Screen Readers Skip to Content

Future of the Disability Housing Market

Published: 2011-06-14 - Updated: 2022-03-07
Author: Federal Reserve Bank of Philadelphia | Contact: philadelphiafed.org

Synopsis: People living with disabilities often face challenges trying to find affordable accessible housing. In 2008, the average person receiving SSI needed to pay 112.1 percent of his monthly income to rent a modest one-bedroom apartment. Since 1998, the value of SSI payments has declined precipitously when compared with the median income of Americans while rents have skyrocketed. Making a home accessible can include remodeling the bathroom and kitchen to make them functional for a wheelchair user and installing ramps leading to the front and back doors of the home. Renovation costs average $25,000 - $50,000 per household.

advertisements

Main Digest

All too often Americans living with disabilities, who are among the nation's poorest citizens, struggle to find affordable and accessible housing. Organizations that serve these disabled individuals face challenges of their own, such as constrained funding and a shortage of resources.

Other Disability Housing Publications (65)

The Federal Reserve Bank of Philadelphia is partnering with the Inglis Foundation and the Disability Opportunity Fund to present "The Future of the Disability Housing Market." This conference will inform professionals from organizations that are interested in developing affordable and accessible housing for people with disabilities about existing challenges, new U.S. Department of Housing and Urban Development initiatives, and financing opportunities.

The Federal Reserve Bank of Philadelphia helps formulate and implement monetary policy, supervises banks and bank holding companies, and provides financial services to depository institutions and the federal government. It is one of the 12 regional Reserve Banks that, together with the Board of Governors in Washington, D.C., make up the Federal Reserve System. The Philadelphia Federal Reserve Bank serves eastern Pennsylvania, southern New Jersey, and Delaware.

Illustration of a 2 story blue and white house.
Illustration of a 2 story blue and white house.

Poverty Line

Many Americans with disabilities are on Social Security income (SSI) and live near or below the poverty line.

In 2008, the average person receiving SSI needed to pay 112.1 percent of his monthly income to rent a modest one-bedroom apartment. Since 1998, the value of SSI payments has declined precipitously when compared with the median income of Americans while rents have skyrocketed.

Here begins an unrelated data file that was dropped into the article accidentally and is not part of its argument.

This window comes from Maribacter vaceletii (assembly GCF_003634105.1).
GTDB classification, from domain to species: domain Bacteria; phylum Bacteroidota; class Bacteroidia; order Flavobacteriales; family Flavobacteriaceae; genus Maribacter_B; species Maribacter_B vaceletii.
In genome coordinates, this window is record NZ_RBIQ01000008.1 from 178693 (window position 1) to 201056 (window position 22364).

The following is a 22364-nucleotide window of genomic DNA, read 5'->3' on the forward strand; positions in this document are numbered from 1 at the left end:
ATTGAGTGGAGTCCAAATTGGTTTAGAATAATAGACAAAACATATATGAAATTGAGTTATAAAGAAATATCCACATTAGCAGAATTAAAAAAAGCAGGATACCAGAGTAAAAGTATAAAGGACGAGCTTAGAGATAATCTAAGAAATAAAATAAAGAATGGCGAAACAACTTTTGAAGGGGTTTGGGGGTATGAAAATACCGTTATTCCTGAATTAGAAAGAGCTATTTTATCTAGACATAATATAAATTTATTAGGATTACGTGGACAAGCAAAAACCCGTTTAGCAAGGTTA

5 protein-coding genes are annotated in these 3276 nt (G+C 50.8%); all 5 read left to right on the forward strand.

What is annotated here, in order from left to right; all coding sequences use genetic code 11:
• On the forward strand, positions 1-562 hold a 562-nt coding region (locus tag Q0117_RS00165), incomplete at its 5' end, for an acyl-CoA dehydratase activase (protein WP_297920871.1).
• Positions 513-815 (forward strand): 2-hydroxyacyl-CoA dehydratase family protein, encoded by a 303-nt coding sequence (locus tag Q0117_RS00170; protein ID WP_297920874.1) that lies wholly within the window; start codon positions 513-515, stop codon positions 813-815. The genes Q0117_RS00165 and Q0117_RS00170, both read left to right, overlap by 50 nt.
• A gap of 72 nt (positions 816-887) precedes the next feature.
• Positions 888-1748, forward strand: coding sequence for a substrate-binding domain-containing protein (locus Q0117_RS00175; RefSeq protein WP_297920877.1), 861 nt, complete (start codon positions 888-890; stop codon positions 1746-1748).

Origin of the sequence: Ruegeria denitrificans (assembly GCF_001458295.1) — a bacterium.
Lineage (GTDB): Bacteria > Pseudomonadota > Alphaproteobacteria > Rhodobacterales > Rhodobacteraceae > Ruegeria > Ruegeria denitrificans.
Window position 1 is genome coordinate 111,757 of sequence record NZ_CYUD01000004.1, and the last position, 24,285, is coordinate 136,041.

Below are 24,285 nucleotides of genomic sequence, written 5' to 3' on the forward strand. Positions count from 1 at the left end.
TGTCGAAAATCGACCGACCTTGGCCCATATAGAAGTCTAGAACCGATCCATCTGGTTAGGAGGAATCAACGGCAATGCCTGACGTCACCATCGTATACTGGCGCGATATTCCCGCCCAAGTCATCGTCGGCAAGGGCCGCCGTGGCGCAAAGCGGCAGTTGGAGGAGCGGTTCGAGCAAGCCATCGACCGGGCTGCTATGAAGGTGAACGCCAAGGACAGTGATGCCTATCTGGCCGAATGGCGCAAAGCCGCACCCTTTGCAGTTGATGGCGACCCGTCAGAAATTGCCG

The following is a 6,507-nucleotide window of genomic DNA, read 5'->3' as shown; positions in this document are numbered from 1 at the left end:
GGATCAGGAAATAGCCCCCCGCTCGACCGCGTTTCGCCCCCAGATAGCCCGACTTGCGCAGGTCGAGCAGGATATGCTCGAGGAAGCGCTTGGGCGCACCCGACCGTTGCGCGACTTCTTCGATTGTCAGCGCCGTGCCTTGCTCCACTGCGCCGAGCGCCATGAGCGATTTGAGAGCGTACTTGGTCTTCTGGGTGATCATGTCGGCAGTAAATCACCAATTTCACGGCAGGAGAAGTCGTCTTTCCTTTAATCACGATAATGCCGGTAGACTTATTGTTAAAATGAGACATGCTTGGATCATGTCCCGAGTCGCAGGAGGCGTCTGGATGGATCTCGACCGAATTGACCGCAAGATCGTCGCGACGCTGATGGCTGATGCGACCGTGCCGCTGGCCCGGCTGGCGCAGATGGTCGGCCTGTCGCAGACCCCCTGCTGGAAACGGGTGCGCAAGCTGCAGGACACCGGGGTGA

Accessible Housing

People living with disabilities who have more resources also face challenges trying to find accessible housing.

Making a home accessible can include remodeling the bathroom and kitchen to make them functional for a wheelchair user and installing ramps leading to the front and back doors of the home. Renovation costs average $25,000 - $50,000 per household.

Inglis Foundation and Disability Opportunity Fund

Lauren DeBruicker, Esq., partner, Duane Morris, LLP, Philadelphia, and Alysse Einbender, Landscape Architect, Glenside, PA, both Inglis Foundation board members, know just how difficult it is to find truly accessible and affordable housing when living with a disability. They have each had to essentially construct their homes from the ground up to make them accessible.

The Inglis Foundation is focused on the creation of safe, accessible, and affordable housing in the Philadelphia area so that people with disabilities can achieve their goals and live life to the fullest. The Disability Opportunity Fund promotes and finances creative, highly scalable solutions for people with disabilities and their families.

Primary Information Source(s):

Future of the Disability Housing Market | Federal Reserve Bank of Philadelphia (philadelphiafed.org). Disabled World makes no warranties or representations in connection therewith. Content may have been edited for style, clarity or length.

Disabled World is an independent disability community established in 2004 to provide disability news and information to people with disabilities, seniors, their family and/or carers. See our homepage for informative news, reviews, sports, stories and how-tos. You can also connect with us on Twitter and Facebook or learn more about Disabled World on our about us page.

advertisements

Disabled World provides general information only. The materials presented are never meant to substitute for professional medical care by a qualified practitioner, nor should they be construed as such. Financial support is derived from advertisements or referral programs, where indicated. Any 3rd party offering or advertising does not constitute an endorsement.


Cite This Page (APA): Federal Reserve Bank of Philadelphia. (2011, June 14). Future of the Disability Housing Market. Disabled World. Retrieved May 22, 2022 from www.disabled-world.com/disability/housing/future.php